In all but 6 states*, adult adoptees are not able to have access to their own original birth certificates. Some of the remaining 44 states do allow access, but require high fees and/or intermediaries who can grant permission — or not give permission. Peach calls this “state-sanctioned identity theft.”
June has been a month of convergence between my two lives, the virtual one and the face-to-face one.
Loch Tess: To welcome the month, reader Caitlin and her adorable son, Sam, invited the children and me to spend the afternoon on her pontoon. Tessa and Reed swam in the lake and, thrill of thrills, they each got to pilot the boat. Caitlin and I chatted happily, snacked and enjoyed the first day of summer break (there may or may not have been a red Solo cup of white wine involved). The combination of friendship, 75° weather (no wind), and well-behaved children made Caitlin and me realize we were having a perfect moment.
Double treat: A few weeks later I got to meet my Twitter friend, Karen.We met for the noblest of reasons — to try out the desserts at the restaurant of the Denver Art Museum (thanks to the recommendation of dessert blog SugarLoco.com). Our children got along well and Karen and I gave each other the happy look when the three of them headed to the gift shop together (our daughters are the same age). Karen is a mom via adoption and a spinner, a fiber artist — hence the references to spider and Arachne in her online identity. It was fun to put a face to her Twitter wit, and I hope we get a chance to get together again.
Three corners: Last week I got to meet adoption-reform bloggers Peach and Cassi. One was coming through town and the other lives in town. I was a bit nervous — as I always am when meeting people from other corners of the adoption triad — but also excited because these are women I’ve long respected for their viewpoints and thoughtful treatment of people and issues.
Me, Cassi, Peach
One thing that came up during our dinner is that members of the triad can have such a hard time putting themselves in another’s shoes. How can a birth parent who was told “it’s best for your child” (and had to believe it for self-protection reasons) really face the loss that said child may feel? How can an adoptee understand the overwhelming desire an infertile person has to become a parent (unless, of course, she has experienced it)? How can an adoptive parent understand the feast that is an unexpected pregnancy when all she knows is famine?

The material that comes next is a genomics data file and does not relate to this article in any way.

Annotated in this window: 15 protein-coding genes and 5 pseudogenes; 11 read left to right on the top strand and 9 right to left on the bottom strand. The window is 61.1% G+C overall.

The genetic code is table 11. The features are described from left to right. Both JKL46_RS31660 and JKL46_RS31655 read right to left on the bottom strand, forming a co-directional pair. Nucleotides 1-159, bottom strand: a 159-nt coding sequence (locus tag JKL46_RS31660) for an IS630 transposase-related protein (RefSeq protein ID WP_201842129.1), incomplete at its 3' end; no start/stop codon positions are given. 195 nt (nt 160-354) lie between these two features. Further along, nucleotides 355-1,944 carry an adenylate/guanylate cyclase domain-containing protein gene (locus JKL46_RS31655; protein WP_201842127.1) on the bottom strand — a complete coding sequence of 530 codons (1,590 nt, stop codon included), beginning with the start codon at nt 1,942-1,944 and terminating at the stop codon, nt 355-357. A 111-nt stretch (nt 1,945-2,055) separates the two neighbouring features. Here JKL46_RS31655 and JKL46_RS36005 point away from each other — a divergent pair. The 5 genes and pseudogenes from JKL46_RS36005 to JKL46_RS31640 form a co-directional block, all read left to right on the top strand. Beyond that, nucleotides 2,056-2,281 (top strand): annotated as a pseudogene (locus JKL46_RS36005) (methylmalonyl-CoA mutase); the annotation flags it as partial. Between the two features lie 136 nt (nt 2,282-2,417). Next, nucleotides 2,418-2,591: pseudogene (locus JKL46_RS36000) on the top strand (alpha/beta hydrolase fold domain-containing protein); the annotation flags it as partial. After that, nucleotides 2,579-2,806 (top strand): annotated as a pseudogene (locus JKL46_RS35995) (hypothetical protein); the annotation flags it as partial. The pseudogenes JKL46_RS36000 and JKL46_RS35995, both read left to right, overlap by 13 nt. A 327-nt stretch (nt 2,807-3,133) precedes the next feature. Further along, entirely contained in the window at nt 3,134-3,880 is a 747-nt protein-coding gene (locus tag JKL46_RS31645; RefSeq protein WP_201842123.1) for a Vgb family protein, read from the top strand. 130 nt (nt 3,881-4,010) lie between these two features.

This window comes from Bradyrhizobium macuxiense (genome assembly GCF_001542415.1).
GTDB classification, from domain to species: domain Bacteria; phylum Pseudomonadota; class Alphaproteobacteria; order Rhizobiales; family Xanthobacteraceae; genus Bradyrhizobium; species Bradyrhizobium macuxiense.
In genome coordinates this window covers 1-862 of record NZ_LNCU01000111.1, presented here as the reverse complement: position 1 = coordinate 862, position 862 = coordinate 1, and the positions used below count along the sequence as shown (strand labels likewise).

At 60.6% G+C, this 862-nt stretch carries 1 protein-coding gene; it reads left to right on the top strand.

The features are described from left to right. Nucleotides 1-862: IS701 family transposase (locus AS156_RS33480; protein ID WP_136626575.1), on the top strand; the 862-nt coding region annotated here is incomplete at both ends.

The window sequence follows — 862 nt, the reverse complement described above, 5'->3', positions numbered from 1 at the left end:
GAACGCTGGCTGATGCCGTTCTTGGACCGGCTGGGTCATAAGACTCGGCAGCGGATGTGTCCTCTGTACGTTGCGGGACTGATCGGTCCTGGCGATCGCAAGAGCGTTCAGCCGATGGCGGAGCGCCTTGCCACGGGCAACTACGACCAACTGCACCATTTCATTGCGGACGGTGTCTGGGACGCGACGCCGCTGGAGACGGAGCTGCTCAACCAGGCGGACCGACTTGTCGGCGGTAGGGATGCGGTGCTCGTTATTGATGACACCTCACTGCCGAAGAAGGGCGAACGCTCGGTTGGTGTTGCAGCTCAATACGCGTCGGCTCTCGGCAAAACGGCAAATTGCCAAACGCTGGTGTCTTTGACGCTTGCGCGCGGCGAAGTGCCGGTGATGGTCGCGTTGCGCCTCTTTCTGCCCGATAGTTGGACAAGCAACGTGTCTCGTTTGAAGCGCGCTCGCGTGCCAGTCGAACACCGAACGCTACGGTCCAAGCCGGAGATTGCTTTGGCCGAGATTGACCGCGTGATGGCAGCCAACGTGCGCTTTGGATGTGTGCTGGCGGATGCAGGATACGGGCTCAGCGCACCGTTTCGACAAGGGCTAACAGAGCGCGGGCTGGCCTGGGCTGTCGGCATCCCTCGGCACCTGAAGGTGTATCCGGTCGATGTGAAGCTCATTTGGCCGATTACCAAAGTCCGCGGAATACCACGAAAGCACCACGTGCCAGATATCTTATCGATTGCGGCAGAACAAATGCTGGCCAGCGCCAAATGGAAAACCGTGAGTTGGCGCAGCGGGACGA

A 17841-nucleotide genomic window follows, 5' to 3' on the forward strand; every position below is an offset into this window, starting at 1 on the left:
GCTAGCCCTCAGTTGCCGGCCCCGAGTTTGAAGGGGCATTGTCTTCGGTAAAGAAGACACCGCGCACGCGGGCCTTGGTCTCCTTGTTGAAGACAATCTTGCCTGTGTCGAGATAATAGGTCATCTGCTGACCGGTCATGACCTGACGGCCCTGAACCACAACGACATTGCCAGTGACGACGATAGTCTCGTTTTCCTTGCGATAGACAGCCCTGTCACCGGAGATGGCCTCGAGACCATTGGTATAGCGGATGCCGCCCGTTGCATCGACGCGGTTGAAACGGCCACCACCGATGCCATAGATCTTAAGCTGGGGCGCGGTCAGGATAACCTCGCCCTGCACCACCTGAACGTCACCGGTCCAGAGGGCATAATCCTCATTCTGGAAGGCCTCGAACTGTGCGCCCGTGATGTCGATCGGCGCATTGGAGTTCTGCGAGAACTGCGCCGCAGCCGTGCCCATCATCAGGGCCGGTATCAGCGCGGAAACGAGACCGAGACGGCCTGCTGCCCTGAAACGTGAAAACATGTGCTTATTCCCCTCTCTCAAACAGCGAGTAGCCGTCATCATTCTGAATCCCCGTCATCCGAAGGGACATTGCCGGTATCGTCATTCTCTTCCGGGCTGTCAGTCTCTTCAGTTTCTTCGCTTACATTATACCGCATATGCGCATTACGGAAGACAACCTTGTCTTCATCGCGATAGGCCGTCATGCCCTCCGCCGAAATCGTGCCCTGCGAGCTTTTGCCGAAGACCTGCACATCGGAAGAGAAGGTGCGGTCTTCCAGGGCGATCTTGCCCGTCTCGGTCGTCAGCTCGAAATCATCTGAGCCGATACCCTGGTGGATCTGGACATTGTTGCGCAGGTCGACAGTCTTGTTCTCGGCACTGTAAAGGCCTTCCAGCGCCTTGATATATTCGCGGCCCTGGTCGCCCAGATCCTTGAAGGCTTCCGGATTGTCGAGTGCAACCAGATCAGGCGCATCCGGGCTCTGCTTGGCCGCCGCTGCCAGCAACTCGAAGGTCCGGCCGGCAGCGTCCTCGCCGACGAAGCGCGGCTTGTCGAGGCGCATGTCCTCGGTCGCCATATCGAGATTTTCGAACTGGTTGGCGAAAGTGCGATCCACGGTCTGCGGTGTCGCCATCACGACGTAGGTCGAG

And we must add in the other permutations of understanding — the adult adoptee understanding the viewpoint of the birth parent, the adoptive parent seeing through adult adoptee eyes, the birth parent walking in the infertile person’s shoes. Our familiarity and entrenchment in our own corner of the triangle can keep us from grasping the complexities of the adoption mosaic. This is probably why we sometimes yell at each other.
What made our dinner so amazing was that we three were listening, understanding, and learning from one another. It was refreshingly affirming. I left Peach and Cassi feeling exhilarated. I can’t wait to see them again. Maybe at a future Adoptee Rights Demonstration.
June has been a very rich month, indeed.
Perfect Moment Monday is about noticing a perfect moment rather than creating one. Perfect moments can be momentous or ordinary or somewhere in between.
On the last Monday of each month we engage in mindfulness about something that is right with our world. Everyone is welcome to join. The next Perfect Moment Monday event will begin July 30.
We often have The Today Show on in the morning as my children and I get ready for our day. During the school year we get news stories during the 7 am hour, and during the summer we get features during the 8 or 9 am hours. Often, we are simply served interesting things to talk about — pop culture (“Mommy, why isn’t Miley Cyrus wearing pants?”), history (“The Queen was once the mother-in-law to the fairest princess in the land, but the prince preferred the lady he’s married to now”) and issues (“Yes, Big Gulp-sized sodas are not healthy for people. Do you think we should pass laws banning them? Or not?”).